Although short of being controversial, “The Method” is still a much-discussed and debated technique (and not only on Inside the Actors Studio.) To boil down The Method technique, the actor calls upon his/her own past emotional experiences to create the character’s emotions. So when your character’s child gets run over by a train, you think about when you had to put your dog to sleep. Does The Method mean that actors with dramatic and turmoil-filled pasts have an advantage over actors who’ve had a happy and uneventful existence?

I’ve noticed that some great actors, while not renouncing The Method, have stated that they don’t draw upon personal experiences – they try to be “there” with their character and feel what the character is feeling, not what they’d be feeling in a similar situation. This got me thinking: yes, you can use The Method to become a good actor, a competent actor, even an entirely believable actor. But great actors have something else – probably something on a different plane. It’s about letting go of who you are; not holding onto it.

The follow-up e-mails I sent after the showcase seemingly paid off. I got an audition for an agent. When I got the invitation I was so excited; I jumped up and down, then quickly thought it must be a scam. However, I called Equity and the agent was legit, so I prepared a monologue.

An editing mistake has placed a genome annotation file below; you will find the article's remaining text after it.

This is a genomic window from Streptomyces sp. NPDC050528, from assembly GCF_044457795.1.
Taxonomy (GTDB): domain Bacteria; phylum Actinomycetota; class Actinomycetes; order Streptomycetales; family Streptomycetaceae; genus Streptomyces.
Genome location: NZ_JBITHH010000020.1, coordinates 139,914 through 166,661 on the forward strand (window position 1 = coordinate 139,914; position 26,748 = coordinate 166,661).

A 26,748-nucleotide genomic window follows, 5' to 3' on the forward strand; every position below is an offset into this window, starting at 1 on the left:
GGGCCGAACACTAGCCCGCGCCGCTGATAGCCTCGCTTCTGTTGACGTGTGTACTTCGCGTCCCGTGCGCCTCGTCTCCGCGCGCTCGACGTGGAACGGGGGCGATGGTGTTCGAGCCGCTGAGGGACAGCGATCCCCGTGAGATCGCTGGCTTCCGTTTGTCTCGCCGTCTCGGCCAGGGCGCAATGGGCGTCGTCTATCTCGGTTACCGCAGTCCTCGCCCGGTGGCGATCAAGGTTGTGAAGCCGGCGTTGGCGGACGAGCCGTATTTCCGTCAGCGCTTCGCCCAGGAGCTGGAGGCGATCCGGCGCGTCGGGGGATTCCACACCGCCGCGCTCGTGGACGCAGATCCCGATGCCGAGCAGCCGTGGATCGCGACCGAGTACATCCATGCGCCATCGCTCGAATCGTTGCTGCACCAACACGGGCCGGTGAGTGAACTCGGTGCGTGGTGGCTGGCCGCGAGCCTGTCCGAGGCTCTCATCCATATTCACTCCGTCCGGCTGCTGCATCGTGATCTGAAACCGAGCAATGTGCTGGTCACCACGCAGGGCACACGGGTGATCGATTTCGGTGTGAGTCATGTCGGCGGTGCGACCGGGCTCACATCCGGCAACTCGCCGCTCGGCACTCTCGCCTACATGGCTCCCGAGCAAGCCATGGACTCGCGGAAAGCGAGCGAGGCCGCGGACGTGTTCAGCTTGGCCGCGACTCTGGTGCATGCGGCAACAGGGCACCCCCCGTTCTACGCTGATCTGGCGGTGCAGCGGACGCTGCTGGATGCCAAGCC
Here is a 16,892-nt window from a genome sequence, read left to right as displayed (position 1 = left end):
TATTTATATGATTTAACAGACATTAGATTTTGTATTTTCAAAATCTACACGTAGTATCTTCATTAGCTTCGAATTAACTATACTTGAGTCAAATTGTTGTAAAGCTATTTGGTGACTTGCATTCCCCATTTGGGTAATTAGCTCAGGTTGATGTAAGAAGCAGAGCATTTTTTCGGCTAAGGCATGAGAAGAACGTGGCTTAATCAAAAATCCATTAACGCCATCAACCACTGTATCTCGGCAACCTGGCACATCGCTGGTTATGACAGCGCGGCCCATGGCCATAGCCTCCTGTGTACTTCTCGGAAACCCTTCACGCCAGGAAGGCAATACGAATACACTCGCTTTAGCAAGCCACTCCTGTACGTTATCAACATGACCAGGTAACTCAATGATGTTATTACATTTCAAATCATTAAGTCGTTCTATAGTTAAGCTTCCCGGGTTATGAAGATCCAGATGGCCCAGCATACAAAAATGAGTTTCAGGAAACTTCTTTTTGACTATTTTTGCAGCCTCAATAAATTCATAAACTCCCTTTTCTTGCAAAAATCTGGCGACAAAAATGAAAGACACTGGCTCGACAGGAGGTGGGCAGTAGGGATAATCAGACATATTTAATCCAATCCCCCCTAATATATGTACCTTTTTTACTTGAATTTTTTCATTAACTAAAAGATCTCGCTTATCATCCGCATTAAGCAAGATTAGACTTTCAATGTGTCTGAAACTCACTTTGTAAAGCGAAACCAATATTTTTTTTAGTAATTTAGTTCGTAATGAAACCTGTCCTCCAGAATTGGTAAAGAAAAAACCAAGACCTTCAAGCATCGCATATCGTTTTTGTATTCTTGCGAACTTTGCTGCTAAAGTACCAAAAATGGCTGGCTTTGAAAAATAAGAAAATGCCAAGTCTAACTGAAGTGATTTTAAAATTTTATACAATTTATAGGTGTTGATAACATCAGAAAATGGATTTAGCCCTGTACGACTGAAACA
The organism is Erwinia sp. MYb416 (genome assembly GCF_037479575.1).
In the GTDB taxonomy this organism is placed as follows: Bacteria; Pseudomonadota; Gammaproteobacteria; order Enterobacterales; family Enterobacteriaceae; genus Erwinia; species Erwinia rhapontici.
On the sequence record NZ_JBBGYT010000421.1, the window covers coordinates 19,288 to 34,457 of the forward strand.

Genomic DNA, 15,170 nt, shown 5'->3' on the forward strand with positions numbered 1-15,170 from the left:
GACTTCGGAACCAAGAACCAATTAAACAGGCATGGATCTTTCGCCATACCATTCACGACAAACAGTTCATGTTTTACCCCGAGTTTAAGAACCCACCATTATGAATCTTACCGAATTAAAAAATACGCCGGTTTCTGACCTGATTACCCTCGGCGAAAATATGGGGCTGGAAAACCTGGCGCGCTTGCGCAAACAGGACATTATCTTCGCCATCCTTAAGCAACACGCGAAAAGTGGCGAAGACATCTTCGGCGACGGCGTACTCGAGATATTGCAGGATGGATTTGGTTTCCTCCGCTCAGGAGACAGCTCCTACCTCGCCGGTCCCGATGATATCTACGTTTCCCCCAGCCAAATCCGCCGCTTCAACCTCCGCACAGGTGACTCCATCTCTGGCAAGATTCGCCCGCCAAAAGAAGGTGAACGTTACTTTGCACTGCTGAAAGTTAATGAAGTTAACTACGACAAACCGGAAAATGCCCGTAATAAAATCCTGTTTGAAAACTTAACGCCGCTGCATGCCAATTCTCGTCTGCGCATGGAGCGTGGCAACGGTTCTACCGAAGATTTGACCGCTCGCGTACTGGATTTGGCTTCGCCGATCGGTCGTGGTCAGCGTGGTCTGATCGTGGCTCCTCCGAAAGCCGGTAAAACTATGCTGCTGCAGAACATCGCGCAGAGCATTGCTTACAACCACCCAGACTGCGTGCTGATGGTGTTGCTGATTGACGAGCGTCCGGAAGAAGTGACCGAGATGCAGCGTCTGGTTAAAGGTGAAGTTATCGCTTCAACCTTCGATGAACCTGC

On the audition day, I sat in a waiting room (really just an area sectioned off by a black curtain) with a few other tall blondes. Agents need to fill their books with all types, and not too many of any particular type, so it looked like we were all competing for the same opening.

I heard some yelling from behind the curtain – part of someone’s scene, I hoped. When the yelling stopped, an assistant opened the curtain and announced it was my turn. As I walked in, I immediately regretted wearing the spike-heeled boots. I was teetering all over the place. No balance… and I hadn’t even started the monologue yet.

I delivered part of a scene from a new play called Married Men. My character was talking about how she never sees her workaholic husband. Nikolai, the Easter European director listened intently. Then he said “Very good. Now, what do you think she was feeling inside? Is she angry?” I remembered the yelling, and didn’t want to do a repeat performance of the last victim. “I think she’s really sad, actually.” Nikolai told me to think about someone that had made me sad. “Now, let’s hear what you would say to them.” After improvising a scene, I was instructed to do the monologue again, “in your own time…”

I thought about being there; being the character and not me; being on a higher plane… and then, I thought about putting my dog down. I gave the monologue, and I cried.

So maybe I’m not great, but I can be good, which – was luck would have it – was good enough to get an agent.